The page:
Report Card: Grading the Detroit Lions at the quarter mark
As was known to be the case before the season began, the Lions’ top three wideouts are a talented, athletic and experienced group, capable of making big plays all over the field. Each of those three – Kenny Golladay, Marvin Jones, and Danny Amendola – has already had a 100-yard receiving game in the first four contests of the year, the only NFL team with such a distinction.
Golladay has been especially impressive, particularly in the red zone. He caught two jaw-dropping scores against the Chiefs and had another one controversially called back in the same game.
His leaping, game-winning touchdown grab against the Los Angeles Chargers in Week 2 was a thing of beauty. He needs to work on his sideline awareness, but he is tied for the NFL lead with four touchdown receptions and should have little trouble exceeding last year’s totals.
Jones seems far removed from last year’s difficult, injury-shortened campaign, and has returned to being one of Stafford’s preferred targets on seam routes, an important facet of Bevell’s offense. He has also shown a penchant for making diving catches, pulling several balls off the turf on low throws.
Amendola has been a solid addition, including an outstanding Week 1 performance as well as a beautiful sideline snare against the Philadelphia Eagles in Week 3. That catch, and its painful landing, however, cost him last week’s outing, as he was forced to sit with a chest injury. It’s unclear how much more time Amendola will miss – he’s played in 16 games only twice in his career.
Behind these three, there have been few snaps to go around, and the Lions have continued to churn the bottom of the unit. Rookie Travis Fulgham did not have a role on the 53-man roster and joined the practice squad after being waived last week. Chris Lacy has had a similar in-and-out experience this season and is almost exclusively a special teamer. Neither has caught a pass yet this year.
The Lions may have found something in Marvin Hall, recently added to take Fulgham’s spot. Hall is a speedy option who can play in the slot and outside, and had a beautiful sideline reception against the Chiefs to set up a Lions touchdown. Keep an eye on him, especially if Amendola’s injury persists.
The most radically revamped unit on the team has shown some major improvements from a 2018 season that was essentially an afterthought. Yet, there is still a long way to go, and there are some concerns here through four games.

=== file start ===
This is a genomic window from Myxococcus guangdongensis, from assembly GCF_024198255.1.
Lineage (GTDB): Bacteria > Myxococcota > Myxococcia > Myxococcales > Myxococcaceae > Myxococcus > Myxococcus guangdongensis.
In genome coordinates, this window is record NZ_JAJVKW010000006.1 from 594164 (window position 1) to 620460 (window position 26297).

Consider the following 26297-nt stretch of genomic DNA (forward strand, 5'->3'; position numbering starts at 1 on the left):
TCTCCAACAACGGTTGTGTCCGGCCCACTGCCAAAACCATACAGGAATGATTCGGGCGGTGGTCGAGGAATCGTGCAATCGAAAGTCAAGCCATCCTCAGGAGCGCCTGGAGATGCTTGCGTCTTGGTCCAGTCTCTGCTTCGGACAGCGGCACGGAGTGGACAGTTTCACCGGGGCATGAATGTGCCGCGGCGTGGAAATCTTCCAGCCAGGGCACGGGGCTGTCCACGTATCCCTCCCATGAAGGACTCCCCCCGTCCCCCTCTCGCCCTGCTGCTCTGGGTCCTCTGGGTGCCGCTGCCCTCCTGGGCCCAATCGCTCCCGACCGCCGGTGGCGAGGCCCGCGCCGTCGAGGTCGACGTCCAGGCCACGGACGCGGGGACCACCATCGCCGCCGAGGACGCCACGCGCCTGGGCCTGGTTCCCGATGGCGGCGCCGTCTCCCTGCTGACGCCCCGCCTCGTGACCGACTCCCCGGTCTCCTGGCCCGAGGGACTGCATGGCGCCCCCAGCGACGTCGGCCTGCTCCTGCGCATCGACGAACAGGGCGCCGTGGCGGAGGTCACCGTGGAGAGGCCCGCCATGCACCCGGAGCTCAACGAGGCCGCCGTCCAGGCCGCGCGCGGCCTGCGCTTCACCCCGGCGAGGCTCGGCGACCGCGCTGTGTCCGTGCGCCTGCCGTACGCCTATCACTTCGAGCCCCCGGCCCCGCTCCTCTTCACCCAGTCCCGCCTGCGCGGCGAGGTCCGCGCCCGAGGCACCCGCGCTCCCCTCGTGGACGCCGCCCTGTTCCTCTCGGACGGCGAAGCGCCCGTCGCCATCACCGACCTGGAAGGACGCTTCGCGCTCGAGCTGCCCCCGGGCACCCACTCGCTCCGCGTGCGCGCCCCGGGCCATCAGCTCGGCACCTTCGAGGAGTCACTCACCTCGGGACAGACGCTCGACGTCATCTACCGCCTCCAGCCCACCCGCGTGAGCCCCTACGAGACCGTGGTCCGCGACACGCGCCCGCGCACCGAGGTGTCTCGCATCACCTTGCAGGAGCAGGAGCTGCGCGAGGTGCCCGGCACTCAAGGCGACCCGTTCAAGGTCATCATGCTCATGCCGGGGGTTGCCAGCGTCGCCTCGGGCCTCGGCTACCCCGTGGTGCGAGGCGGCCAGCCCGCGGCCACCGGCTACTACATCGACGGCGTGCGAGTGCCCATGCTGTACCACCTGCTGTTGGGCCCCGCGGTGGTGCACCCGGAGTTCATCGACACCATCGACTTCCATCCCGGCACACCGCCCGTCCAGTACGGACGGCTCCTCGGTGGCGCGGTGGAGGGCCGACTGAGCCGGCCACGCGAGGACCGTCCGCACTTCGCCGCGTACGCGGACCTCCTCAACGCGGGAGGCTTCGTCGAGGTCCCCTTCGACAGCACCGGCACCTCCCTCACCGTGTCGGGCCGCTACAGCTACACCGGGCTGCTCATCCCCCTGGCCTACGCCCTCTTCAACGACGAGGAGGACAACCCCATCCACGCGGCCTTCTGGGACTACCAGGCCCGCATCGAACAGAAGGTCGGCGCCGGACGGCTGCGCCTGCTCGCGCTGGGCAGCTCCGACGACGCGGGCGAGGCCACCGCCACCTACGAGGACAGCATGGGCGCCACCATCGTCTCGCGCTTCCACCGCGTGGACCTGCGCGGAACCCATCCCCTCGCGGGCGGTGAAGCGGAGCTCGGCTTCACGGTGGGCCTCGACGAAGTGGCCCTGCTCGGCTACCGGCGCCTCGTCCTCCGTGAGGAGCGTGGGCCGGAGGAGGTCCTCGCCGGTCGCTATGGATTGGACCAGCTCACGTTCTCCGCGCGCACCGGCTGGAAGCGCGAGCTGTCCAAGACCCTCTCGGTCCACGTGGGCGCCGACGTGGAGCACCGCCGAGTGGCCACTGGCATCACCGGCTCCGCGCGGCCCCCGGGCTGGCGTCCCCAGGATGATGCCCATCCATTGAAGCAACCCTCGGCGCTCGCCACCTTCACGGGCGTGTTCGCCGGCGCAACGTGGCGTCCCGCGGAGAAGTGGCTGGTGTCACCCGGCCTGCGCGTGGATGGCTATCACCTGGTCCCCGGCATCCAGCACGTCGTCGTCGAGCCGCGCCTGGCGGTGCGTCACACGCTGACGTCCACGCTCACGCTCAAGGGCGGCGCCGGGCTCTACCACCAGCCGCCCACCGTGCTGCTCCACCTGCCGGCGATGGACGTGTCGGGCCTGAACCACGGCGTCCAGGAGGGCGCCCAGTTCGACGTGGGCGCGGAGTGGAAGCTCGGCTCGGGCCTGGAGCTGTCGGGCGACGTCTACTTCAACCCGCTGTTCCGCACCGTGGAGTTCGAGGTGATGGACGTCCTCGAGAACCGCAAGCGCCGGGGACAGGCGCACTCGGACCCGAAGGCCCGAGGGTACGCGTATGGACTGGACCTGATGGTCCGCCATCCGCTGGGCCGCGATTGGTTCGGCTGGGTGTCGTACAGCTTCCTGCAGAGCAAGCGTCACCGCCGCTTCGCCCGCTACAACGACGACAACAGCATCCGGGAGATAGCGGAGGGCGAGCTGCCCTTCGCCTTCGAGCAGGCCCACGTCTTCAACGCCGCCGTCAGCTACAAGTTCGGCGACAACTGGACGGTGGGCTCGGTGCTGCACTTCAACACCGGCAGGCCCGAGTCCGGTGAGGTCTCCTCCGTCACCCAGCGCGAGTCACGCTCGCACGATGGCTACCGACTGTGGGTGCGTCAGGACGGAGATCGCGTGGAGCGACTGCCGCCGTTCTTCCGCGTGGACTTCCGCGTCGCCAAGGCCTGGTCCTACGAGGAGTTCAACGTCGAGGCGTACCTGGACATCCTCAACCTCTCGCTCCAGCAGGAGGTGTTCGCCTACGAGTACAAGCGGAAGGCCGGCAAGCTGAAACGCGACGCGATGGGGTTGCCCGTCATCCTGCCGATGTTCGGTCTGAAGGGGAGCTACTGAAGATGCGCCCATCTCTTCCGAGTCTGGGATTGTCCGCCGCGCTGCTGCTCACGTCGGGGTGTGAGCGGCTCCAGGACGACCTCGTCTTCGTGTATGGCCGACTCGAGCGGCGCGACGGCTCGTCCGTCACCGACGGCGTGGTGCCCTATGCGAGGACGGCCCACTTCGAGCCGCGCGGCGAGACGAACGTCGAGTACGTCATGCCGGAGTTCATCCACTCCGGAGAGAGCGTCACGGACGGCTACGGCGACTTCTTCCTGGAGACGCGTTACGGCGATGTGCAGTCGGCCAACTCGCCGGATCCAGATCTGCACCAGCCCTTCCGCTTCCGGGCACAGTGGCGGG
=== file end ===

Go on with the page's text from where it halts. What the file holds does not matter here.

Rookie T.J. Hockenson has sandwiched two forgettable games (two catches, 8 yards combined) around two standout ones (nine catches, 158 yards, 2 touchdowns combined) including a record-breaking debut. He is a great route runner, is a nuisance in the red zone, and is steadily improving his run blocking as the entire running game rounds into form.
Drops have been an issue, as he let a sure touchdown hit the turf against the Eagles, and has allowed a handful of other catchable balls fall incomplete. Overall, the Lions must be pleased with what they’ve seen from Hockenson and are surely excited about his future.
Clearly the main concern right now is his health. He took a nasty spill against the Chiefs on an attempted hurdle play, hitting his head and shoulder on the turf. Hockenson was carted off the field and did not return to the game. He is currently in concussion protocol and his status for their first game after the bye against the Green Bay Packers is up in the air.
Should Hockenson need extended recovery time, the Lions will need more from Jesse James. He’s been a non-factor on offense, registering just five catches so far for 46 yards and no touchdowns. His blocking has also been subpar. James did make a nice catch on a game-clinching third-down conversion against the Chargers, and his minimal receiving production isn’t surprising considering the Lions’ other receiving options.
Still, it would be nice to see James’ 6-7 frame used a little more. After all, isn’t that what they brought him here for at over $5 million per year? Hockenson’s status will likely dictate how James will be used as the season continues, but if he’s thrust into a bigger role, he’ll need to make himself more dangerous.
The Lions have used two-tight end sets often this year in hopes of boosting their rushing attack. This has resulted in more stacked boxes and cluttered running lanes, but Hockenson, in particular, has shown the ability to motion across the formation and get open down the field due to the extra defenders near the line of scrimmage. Can James fill a similar role if Hockenson has to miss time?
Logan Thomas has been a rock as a third tight end, becoming a regular on special teams and even making some impressive athletic sideline catches to help prolong drives. He too will need to take on a bigger role should Hockenson’s injury dictate such.